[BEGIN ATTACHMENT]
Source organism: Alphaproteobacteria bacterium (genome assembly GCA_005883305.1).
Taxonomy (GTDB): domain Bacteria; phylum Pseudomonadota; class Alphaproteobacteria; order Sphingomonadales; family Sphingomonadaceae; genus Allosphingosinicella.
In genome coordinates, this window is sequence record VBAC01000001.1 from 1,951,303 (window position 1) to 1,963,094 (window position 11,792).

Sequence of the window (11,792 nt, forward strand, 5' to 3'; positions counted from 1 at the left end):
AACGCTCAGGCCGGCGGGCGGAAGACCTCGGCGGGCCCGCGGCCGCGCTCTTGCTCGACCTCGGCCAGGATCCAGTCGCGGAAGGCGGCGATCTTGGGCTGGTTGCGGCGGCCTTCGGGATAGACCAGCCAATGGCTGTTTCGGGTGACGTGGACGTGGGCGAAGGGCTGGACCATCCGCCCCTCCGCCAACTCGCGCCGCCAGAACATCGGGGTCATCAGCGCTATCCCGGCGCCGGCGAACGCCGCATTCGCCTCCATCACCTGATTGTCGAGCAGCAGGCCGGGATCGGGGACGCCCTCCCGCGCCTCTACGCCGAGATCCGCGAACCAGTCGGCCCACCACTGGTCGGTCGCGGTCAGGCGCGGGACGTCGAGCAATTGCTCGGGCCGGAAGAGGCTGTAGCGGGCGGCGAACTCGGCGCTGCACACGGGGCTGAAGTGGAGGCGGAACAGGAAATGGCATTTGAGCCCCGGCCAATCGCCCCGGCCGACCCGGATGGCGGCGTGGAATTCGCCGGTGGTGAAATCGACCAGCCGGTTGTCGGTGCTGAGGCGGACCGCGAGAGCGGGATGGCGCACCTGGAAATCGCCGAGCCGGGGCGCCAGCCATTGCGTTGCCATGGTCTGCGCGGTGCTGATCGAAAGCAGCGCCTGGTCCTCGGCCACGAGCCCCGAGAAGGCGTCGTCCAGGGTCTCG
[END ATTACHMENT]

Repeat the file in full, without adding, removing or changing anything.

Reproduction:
Source organism: Alphaproteobacteria bacterium (genome assembly GCA_005883305.1).
Taxonomy (GTDB): domain Bacteria; phylum Pseudomonadota; class Alphaproteobacteria; order Sphingomonadales; family Sphingomonadaceae; genus Allosphingosinicella.
In genome coordinates, this window is sequence record VBAC01000001.1 from 1,951,303 (window position 1) to 1,963,094 (window position 11,792).

Sequence of the window (11,792 nt, forward strand, 5' to 3'; positions counted from 1 at the left end):
AACGCTCAGGCCGGCGGGCGGAAGACCTCGGCGGGCCCGCGGCCGCGCTCTTGCTCGACCTCGGCCAGGATCCAGTCGCGGAAGGCGGCGATCTTGGGCTGGTTGCGGCGGCCTTCGGGATAGACCAGCCAATGGCTGTTTCGGGTGACGTGGACGTGGGCGAAGGGCTGGACCATCCGCCCCTCCGCCAACTCGCGCCGCCAGAACATCGGGGTCATCAGCGCTATCCCGGCGCCGGCGAACGCCGCATTCGCCTCCATCACCTGATTGTCGAGCAGCAGGCCGGGATCGGGGACGCCCTCCCGCGCCTCTACGCCGAGATCCGCGAACCAGTCGGCCCACCACTGGTCGGTCGCGGTCAGGCGCGGGACGTCGAGCAATTGCTCGGGCCGGAAGAGGCTGTAGCGGGCGGCGAACTCGGCGCTGCACACGGGGCTGAAGTGGAGGCGGAACAGGAAATGGCATTTGAGCCCCGGCCAATCGCCCCGGCCGACCCGGATGGCGGCGTGGAATTCGCCGGTGGTGAAATCGACCAGCCGGTTGTCGGTGCTGAGGCGGACCGCGAGAGCGGGATGGCGCACCTGGAAATCGCCGAGCCGGGGCGCCAGCCATTGCGTTGCCATGGTCTGCGCGGTGCTGATCGAAAGCAGCGCCTGGTCCTCGGCCACGAGCCCCGAGAAGGCGTCGTCCAGGGTCTCG